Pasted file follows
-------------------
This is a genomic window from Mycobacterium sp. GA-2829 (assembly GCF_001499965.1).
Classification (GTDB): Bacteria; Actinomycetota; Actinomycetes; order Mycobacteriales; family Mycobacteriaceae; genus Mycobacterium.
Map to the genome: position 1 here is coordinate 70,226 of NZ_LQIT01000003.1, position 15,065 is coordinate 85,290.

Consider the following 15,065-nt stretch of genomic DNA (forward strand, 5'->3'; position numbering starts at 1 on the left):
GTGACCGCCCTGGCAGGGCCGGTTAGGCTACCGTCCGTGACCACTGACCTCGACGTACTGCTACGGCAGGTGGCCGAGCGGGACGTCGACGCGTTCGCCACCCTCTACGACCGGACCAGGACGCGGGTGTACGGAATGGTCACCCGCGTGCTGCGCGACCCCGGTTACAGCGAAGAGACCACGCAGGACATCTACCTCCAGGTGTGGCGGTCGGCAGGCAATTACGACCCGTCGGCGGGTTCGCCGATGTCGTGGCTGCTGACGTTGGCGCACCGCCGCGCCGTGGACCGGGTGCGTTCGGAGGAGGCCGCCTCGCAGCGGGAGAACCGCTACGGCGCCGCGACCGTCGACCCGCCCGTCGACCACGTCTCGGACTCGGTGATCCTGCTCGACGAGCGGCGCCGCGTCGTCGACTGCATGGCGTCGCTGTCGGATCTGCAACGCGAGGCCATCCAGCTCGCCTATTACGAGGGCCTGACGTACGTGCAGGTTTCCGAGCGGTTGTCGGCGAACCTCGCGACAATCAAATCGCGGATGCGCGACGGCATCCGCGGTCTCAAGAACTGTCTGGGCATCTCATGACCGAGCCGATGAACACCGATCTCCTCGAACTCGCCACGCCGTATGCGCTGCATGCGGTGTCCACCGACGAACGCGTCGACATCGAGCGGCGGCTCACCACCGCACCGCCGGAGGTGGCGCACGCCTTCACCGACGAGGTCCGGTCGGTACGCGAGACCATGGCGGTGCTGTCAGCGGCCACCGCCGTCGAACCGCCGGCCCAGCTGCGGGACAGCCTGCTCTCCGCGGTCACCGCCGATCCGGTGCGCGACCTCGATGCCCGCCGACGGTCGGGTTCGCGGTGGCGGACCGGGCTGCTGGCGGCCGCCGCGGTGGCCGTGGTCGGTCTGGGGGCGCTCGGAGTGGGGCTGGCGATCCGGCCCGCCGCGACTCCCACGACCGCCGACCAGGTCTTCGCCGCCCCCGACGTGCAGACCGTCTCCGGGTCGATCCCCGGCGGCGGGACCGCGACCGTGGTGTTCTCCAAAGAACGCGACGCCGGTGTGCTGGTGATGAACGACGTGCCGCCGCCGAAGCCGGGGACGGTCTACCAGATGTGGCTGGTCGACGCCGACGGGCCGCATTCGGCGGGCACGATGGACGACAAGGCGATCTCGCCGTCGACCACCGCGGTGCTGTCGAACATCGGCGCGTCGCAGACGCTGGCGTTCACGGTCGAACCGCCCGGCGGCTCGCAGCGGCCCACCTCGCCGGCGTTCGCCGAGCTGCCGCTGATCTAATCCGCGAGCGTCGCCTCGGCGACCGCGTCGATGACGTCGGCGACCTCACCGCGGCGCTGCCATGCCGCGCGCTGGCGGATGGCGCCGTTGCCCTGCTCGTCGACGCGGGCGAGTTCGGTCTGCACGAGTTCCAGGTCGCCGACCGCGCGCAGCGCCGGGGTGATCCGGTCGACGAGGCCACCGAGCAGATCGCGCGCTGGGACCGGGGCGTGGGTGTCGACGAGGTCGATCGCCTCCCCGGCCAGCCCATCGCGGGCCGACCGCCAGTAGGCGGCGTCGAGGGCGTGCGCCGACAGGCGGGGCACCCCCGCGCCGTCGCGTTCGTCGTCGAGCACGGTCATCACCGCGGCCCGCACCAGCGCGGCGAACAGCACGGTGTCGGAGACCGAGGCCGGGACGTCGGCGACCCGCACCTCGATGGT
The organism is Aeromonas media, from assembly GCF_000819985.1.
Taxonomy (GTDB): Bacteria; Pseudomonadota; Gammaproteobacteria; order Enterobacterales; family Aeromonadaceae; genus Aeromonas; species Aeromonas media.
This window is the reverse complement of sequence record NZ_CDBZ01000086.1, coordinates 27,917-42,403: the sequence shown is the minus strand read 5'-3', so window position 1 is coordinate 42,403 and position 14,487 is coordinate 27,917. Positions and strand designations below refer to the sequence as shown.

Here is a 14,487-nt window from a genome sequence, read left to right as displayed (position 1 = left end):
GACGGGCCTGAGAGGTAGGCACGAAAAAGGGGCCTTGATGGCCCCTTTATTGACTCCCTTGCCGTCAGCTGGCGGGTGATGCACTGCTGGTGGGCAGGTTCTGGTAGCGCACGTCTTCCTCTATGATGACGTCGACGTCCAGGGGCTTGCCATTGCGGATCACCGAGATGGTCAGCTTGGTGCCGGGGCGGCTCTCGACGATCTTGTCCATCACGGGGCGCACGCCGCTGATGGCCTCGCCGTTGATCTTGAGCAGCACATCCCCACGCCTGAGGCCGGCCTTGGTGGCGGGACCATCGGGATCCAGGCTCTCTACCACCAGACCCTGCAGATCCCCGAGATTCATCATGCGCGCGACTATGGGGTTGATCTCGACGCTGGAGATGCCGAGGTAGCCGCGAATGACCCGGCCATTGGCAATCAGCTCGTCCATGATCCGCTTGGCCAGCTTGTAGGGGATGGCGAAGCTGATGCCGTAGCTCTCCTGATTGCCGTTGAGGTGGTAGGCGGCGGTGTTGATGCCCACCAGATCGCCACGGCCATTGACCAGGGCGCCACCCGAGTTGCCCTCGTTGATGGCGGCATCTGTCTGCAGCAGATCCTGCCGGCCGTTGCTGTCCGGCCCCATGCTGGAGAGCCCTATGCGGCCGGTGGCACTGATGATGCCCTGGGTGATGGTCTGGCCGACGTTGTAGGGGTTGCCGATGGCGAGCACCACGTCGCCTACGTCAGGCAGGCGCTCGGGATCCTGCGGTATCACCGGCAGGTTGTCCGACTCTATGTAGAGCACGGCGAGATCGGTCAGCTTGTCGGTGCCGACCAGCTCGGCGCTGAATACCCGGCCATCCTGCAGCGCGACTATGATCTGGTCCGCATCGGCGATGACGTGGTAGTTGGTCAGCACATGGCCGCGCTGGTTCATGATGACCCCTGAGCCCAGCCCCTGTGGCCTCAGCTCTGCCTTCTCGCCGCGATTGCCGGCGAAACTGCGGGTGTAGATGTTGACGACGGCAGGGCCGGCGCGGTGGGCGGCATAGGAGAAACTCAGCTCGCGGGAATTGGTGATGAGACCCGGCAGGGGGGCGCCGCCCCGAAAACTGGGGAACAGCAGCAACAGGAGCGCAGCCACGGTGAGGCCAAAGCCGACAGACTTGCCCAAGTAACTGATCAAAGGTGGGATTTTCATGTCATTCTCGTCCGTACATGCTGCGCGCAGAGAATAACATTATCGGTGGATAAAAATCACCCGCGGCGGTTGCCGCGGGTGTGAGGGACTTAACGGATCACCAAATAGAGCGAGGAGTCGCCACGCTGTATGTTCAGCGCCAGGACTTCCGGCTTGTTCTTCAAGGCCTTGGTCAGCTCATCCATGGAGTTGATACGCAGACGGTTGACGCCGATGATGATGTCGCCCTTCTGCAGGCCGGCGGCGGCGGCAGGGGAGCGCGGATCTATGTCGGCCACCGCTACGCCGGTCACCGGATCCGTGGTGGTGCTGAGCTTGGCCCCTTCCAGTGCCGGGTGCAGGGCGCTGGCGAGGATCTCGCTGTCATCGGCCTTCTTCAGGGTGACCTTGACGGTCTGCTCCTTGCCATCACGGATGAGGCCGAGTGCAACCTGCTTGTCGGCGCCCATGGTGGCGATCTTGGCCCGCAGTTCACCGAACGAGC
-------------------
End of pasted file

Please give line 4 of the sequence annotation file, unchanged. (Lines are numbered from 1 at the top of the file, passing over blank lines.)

Consider the following 15,065-nt stretch of genomic DNA (forward strand, 5'->3'; position numbering starts at 1 on the left):